The Known Traveller Digital Identity, a joint venture between the governments of Canada and the Netherlands, will be tested first on travellers going between those countries.
Announced at the Davos World Economic Forum last month, the plan is to have it ready for a wider global rollout by 2020.
The pilot program will allow people to cross borders faster if they create a digital profile filled with their personal information on their mobile devices
Border expert Bill Anderson told CBC this week that the tool, which makes use of biometrics like retina and facial recognition for quicker traveller identification, will help hone the security focus on individuals who are of interest.
“The prevailing paradigm in border management is that we need to have risk assessment, and we need to identify those people who are very, very low risk so that you can focus your resources on the ones that you haven’t identified as low risk,” said the head of the Cross-Border Institute at the University of Windsor.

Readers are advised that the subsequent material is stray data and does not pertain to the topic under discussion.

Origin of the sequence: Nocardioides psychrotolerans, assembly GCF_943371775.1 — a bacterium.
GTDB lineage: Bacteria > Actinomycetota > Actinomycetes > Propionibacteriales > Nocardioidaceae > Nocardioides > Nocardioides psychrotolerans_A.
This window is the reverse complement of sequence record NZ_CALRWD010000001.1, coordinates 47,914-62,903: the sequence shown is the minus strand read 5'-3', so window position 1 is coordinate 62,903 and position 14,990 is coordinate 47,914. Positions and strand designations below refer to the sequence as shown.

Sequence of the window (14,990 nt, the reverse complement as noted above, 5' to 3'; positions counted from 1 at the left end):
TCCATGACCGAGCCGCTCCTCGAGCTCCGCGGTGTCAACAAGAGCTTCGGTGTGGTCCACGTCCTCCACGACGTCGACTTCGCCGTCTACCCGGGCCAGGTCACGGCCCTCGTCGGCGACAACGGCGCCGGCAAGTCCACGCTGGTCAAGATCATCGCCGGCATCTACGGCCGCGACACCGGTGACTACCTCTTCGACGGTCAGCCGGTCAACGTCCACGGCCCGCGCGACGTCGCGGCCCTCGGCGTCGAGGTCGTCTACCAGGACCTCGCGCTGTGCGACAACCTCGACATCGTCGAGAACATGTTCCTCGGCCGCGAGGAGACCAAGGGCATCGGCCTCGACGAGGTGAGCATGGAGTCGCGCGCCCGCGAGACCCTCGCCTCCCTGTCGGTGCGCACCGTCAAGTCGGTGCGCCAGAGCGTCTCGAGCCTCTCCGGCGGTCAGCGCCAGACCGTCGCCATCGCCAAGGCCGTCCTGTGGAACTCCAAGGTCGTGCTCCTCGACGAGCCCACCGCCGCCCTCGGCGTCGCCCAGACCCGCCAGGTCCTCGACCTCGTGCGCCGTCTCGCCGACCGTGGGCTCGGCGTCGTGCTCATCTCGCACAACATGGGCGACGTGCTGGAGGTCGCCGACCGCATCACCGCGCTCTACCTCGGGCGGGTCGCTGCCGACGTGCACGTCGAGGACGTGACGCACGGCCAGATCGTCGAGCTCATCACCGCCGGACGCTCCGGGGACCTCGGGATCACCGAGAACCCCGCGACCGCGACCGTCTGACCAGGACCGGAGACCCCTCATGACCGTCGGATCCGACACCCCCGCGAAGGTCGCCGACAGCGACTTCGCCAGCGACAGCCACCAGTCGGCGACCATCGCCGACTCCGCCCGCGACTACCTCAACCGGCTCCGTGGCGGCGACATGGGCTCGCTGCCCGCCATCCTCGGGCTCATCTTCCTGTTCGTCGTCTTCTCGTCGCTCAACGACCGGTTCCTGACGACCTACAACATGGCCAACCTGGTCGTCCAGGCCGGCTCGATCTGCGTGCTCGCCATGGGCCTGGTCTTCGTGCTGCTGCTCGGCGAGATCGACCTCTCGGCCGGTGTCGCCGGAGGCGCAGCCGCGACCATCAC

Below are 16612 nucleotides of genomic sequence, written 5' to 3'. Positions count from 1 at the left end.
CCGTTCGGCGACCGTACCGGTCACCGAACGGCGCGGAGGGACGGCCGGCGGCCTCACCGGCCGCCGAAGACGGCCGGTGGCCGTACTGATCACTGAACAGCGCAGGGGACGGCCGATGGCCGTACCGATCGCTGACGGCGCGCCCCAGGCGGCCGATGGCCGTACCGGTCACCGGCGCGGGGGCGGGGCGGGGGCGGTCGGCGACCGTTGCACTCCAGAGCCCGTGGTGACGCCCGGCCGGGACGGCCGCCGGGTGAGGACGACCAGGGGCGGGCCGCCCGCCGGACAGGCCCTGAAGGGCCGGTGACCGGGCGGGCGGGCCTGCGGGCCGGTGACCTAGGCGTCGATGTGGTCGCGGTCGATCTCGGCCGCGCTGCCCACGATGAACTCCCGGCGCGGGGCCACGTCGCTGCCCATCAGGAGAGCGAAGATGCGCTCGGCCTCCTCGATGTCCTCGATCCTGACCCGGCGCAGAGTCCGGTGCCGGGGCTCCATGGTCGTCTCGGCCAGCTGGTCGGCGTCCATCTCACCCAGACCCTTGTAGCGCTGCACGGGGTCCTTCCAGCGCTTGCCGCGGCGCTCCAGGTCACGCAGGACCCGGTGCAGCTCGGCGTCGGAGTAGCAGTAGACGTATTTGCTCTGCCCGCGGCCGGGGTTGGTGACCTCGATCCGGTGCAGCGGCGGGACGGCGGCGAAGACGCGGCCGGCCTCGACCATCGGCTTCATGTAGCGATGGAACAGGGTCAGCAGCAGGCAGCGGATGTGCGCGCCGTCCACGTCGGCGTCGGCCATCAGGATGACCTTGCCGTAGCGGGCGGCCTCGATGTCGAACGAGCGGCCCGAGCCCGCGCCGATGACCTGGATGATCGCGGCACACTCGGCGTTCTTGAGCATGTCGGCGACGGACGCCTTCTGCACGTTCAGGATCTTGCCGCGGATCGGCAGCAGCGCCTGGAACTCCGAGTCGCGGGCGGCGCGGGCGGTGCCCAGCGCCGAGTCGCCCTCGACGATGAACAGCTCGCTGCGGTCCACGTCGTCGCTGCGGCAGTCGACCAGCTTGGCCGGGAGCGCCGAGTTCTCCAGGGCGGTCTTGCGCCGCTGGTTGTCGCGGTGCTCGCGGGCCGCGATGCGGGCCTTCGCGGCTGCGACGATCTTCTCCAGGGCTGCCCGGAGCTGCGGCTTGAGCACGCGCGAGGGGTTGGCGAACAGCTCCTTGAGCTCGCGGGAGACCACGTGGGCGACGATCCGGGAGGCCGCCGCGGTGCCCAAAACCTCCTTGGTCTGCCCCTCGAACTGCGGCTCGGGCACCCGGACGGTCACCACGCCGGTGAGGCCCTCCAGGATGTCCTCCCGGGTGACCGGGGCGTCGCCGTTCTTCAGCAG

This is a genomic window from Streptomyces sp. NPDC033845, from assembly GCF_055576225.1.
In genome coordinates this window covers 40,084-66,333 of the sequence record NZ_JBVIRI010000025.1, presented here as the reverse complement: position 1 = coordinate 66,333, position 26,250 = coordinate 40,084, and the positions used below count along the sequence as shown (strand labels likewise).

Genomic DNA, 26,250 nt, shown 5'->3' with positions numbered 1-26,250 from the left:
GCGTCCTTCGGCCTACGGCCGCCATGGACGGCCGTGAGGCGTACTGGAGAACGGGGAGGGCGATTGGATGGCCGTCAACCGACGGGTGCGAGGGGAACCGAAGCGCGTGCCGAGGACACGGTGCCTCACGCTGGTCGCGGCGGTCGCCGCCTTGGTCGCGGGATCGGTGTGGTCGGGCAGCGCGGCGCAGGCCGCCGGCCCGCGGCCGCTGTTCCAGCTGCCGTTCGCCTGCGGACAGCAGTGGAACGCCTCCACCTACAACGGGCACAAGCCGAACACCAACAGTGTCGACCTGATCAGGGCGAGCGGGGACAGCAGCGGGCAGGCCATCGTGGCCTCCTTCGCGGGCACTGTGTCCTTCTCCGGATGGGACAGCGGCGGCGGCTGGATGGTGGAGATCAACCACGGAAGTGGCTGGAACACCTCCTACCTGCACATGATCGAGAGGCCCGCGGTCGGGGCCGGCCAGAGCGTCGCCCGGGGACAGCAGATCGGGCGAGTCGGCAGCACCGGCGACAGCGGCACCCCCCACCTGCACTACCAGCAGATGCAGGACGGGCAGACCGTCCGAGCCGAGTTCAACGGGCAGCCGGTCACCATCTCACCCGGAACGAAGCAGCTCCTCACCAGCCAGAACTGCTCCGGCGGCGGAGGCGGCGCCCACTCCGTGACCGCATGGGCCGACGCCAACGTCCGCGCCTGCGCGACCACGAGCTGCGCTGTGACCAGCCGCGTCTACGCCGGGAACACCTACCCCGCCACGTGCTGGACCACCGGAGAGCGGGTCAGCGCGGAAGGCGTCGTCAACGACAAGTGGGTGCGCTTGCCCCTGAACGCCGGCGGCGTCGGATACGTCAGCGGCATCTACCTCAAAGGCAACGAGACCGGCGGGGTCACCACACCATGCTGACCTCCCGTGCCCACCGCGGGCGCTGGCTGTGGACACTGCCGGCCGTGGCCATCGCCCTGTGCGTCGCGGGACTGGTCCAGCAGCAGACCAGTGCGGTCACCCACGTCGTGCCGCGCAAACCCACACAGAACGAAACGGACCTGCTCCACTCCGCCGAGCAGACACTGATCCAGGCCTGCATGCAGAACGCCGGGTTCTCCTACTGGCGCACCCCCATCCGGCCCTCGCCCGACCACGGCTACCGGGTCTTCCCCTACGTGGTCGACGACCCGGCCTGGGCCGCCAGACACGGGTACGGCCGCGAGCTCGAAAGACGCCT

Accenture told CBC that keeping users in control of their data will be critical.
“No personal information is stored on the ledger itself, ensuring that personal information is not consolidated in one system, which would make it a high value target for subversion,” the company said in a statement to CBC News.
In addition to providing personal information before travelling, user profiles would be automatically updated as they move around the world. The more borders they cross, the more trusted they will become, said Anderson.